Toastmasters: 2015 Contest season wrap-up


This year, I had a chance to put my money where my mouth is in the International Speech Contest. As the Division S representative, I competed in our District Contest against some fierce competition, and I lost. Big time. In fact, if you saw the report that went to TI, you’d see I finished 6th…out of 6. Ouch

What did I do wrong? Or more importantly, what did Ed, Julie and Charles do right?

A few years ago I wrote a post about things to avoid if you want to have a shot in a speech contest. This time, we’ll look at what to do correctly if you want to be competitive.

Message – When you’re in front of your audience, you need to leave them with something they’ll remember. Be explicit. If you think that they’ll get it from the story, history has proven you wrong. It’s that simple. Be explicit. That means have a phrase they can walk out of the room with – 7 words or less. Explicit. As 1999 champ Craig Valentine says – No Phrase, No Stage. I said this 4 years ago and it hasn’t changed a bit – I’ve seen this done at every level of Toastmasters contests. At district and above, an unclear message has a one-in-a-million shot to win (or even place). Know your message and make sure the audience hears it. And hears it again.

Story – The best 5-7 minute speeches have one theme, not three points, not five stories. One message (see above), one main story and maybe 1-2 sub stories. I’m not saying there is an exact formula, but there needs to be balance and the audience needs to be able to follow you.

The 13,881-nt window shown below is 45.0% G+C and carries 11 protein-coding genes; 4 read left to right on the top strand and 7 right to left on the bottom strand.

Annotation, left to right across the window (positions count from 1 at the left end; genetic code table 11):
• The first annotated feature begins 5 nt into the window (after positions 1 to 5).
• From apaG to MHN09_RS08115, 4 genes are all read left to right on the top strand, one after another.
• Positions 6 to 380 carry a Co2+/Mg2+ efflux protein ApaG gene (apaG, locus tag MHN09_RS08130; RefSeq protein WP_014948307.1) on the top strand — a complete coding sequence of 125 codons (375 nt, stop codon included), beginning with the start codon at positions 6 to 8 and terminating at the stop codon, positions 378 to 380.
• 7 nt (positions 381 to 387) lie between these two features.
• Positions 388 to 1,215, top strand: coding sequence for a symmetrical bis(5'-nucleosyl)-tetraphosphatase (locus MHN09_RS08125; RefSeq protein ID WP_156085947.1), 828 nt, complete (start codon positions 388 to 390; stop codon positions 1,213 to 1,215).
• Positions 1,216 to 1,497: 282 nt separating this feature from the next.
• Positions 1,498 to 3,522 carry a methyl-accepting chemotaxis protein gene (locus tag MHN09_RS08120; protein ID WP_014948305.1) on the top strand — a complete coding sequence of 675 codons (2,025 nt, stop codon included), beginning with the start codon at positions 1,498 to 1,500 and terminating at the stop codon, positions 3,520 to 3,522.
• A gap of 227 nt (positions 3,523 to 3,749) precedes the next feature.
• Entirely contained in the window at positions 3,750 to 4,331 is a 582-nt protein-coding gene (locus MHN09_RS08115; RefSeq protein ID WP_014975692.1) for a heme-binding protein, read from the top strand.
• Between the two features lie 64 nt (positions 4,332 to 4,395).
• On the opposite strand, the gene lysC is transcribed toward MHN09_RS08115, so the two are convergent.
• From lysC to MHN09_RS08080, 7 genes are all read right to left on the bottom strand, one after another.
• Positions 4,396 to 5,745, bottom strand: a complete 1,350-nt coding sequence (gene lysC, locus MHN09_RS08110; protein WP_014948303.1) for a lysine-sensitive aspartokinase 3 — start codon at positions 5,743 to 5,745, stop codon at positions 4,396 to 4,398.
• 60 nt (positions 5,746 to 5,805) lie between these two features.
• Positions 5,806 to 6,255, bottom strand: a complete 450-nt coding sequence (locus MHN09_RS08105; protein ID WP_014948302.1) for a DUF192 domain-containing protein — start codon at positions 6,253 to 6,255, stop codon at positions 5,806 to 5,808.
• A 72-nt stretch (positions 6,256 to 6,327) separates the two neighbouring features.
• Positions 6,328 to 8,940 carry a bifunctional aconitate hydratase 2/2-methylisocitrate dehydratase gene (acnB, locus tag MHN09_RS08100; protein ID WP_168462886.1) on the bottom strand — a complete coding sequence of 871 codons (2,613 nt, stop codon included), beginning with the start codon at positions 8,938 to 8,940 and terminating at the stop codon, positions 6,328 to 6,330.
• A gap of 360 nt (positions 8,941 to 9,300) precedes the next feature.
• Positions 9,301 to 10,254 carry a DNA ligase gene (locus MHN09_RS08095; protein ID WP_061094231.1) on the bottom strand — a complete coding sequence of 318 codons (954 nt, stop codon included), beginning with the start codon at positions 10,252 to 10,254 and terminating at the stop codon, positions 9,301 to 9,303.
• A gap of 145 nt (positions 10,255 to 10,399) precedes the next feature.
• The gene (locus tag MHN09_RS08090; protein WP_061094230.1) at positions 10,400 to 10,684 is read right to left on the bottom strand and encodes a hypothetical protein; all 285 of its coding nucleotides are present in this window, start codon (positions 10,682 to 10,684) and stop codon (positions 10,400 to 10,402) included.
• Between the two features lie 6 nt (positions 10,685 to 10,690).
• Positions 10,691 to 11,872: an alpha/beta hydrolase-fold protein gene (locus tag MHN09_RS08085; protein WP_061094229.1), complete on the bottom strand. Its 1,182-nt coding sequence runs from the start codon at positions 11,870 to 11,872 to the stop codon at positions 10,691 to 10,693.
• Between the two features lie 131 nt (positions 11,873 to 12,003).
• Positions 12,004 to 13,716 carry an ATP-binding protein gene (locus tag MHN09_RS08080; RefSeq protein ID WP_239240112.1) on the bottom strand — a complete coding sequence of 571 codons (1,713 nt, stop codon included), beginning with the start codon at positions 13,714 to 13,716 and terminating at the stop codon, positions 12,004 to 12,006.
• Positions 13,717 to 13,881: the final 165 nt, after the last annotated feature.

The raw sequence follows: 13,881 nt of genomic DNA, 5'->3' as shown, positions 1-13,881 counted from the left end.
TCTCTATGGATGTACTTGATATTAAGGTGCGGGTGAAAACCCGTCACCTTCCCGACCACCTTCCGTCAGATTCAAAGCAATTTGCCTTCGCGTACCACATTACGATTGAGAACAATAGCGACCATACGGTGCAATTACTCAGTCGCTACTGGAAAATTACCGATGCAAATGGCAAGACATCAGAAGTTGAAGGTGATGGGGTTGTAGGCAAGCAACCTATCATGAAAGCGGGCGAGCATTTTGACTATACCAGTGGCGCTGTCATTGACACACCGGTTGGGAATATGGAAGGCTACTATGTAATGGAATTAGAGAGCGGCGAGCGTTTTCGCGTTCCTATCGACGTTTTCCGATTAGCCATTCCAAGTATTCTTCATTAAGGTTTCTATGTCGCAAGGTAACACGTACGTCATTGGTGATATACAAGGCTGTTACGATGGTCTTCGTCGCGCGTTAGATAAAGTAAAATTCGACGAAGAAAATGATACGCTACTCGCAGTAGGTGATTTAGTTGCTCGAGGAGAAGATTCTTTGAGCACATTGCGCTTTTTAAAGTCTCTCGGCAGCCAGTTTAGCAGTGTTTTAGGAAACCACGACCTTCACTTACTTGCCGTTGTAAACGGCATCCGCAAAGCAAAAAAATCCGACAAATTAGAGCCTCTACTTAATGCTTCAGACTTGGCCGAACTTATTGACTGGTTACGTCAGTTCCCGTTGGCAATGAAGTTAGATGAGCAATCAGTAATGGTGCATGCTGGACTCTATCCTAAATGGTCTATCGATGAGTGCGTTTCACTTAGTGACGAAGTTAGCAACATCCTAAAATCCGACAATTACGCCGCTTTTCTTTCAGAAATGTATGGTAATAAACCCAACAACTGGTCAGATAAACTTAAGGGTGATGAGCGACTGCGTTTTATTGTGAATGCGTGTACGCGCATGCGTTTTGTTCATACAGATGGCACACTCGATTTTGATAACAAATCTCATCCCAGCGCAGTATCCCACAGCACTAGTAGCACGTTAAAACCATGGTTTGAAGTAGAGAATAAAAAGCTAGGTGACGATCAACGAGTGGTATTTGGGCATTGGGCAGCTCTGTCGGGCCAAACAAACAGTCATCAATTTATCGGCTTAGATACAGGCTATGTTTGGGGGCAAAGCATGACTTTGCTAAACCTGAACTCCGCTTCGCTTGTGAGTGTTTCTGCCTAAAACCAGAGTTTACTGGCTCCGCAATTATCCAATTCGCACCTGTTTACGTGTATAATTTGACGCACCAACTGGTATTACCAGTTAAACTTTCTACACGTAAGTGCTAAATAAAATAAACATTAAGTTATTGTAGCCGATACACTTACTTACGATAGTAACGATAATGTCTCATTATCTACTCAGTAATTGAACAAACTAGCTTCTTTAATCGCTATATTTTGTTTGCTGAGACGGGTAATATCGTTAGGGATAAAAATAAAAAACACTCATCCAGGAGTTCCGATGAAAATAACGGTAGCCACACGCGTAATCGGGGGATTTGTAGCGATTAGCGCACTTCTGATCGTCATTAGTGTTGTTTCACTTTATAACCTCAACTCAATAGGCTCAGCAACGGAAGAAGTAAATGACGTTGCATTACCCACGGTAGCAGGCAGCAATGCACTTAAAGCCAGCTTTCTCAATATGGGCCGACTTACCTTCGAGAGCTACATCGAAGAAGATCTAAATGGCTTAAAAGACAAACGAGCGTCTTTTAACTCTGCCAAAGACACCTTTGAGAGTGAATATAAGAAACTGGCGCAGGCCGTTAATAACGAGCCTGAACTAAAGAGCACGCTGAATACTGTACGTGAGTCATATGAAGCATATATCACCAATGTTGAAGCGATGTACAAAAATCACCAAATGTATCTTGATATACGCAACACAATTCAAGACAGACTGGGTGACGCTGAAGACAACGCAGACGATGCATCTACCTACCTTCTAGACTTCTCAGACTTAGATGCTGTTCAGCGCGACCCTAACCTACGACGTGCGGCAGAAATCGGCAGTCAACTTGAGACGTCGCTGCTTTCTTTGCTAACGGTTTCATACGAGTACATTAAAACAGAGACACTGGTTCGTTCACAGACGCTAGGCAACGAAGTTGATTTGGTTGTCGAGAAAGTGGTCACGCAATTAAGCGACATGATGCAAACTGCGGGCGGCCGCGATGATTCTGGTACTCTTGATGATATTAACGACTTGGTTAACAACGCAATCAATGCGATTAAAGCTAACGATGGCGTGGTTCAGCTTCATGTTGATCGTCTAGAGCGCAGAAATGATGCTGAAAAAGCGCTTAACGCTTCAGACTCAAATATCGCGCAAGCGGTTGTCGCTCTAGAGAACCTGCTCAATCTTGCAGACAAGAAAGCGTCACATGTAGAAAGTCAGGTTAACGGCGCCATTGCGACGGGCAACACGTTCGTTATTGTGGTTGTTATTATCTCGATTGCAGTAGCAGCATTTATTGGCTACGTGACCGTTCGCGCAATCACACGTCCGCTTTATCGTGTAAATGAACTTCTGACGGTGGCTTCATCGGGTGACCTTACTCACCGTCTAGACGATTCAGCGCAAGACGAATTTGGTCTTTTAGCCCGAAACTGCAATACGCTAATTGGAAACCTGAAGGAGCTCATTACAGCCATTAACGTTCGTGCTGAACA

Connect – Connect with the audience early and often. Notice how our 2015 Champ does it here. If you take 5-6 minutes to tell your story and then ask, “what about you?” or say “I challenge you…” then you’re probably too late. Get them involved early and throughout the speech. Even a rhetorical question or two can deepen the connection.

These three keys are what I saw our district champ Ed Young do, and do even better at the semi-final – where he finished 2nd to the eventual World Champion. If you practice these techniques yourself (and not just in contest speeches), you’ll see your skills improve and maybe even your contest record change for the better.

Editors note: Pictured above, Rob Christeson, D22 Director April Hendrickson, 2015 World Champion of Public Speaking Mohammed Qahtani, 2014-2015 International President Mohammad Murad, D22 Club Growth Director Christine Kramer and D22 Member Joanne Monroe.

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